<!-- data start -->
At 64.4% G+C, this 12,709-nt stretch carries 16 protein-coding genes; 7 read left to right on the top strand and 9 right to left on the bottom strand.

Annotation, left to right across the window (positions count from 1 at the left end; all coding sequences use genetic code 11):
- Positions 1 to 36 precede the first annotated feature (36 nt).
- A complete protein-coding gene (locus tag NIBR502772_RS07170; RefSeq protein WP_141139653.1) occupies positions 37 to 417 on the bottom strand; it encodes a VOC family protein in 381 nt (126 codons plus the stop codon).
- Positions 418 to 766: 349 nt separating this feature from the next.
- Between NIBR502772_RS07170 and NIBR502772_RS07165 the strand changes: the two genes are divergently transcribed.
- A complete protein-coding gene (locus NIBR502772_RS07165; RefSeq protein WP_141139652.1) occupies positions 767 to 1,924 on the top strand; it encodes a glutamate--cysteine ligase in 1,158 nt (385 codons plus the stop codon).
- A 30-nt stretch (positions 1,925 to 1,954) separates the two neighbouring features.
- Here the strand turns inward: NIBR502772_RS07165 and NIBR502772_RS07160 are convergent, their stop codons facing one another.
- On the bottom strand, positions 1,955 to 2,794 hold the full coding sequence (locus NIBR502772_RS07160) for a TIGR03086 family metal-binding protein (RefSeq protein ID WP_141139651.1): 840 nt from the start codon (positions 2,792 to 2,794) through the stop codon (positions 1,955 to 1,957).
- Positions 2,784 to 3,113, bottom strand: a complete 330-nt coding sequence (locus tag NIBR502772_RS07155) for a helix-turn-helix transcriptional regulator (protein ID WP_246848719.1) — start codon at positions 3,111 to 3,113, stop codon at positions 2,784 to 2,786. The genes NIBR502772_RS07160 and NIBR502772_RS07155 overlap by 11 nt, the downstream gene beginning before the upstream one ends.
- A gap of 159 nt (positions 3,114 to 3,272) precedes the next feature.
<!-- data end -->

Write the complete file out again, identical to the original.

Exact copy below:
At 64.4% G+C, this 12,709-nt stretch carries 16 protein-coding genes; 7 read left to right on the top strand and 9 right to left on the bottom strand.

Annotation, left to right across the window (positions count from 1 at the left end; all coding sequences use genetic code 11):
- Positions 1 to 36 precede the first annotated feature (36 nt).
- A complete protein-coding gene (locus tag NIBR502772_RS07170; RefSeq protein WP_141139653.1) occupies positions 37 to 417 on the bottom strand; it encodes a VOC family protein in 381 nt (126 codons plus the stop codon).
- Positions 418 to 766: 349 nt separating this feature from the next.
- Between NIBR502772_RS07170 and NIBR502772_RS07165 the strand changes: the two genes are divergently transcribed.
- A complete protein-coding gene (locus NIBR502772_RS07165; RefSeq protein WP_141139652.1) occupies positions 767 to 1,924 on the top strand; it encodes a glutamate--cysteine ligase in 1,158 nt (385 codons plus the stop codon).
- A 30-nt stretch (positions 1,925 to 1,954) separates the two neighbouring features.
- Here the strand turns inward: NIBR502772_RS07165 and NIBR502772_RS07160 are convergent, their stop codons facing one another.
- On the bottom strand, positions 1,955 to 2,794 hold the full coding sequence (locus NIBR502772_RS07160) for a TIGR03086 family metal-binding protein (RefSeq protein ID WP_141139651.1): 840 nt from the start codon (positions 2,792 to 2,794) through the stop codon (positions 1,955 to 1,957).
- Positions 2,784 to 3,113, bottom strand: a complete 330-nt coding sequence (locus tag NIBR502772_RS07155) for a helix-turn-helix transcriptional regulator (protein ID WP_246848719.1) — start codon at positions 3,111 to 3,113, stop codon at positions 2,784 to 2,786. The genes NIBR502772_RS07160 and NIBR502772_RS07155 overlap by 11 nt, the downstream gene beginning before the upstream one ends.
- A gap of 159 nt (positions 3,114 to 3,272) precedes the next feature.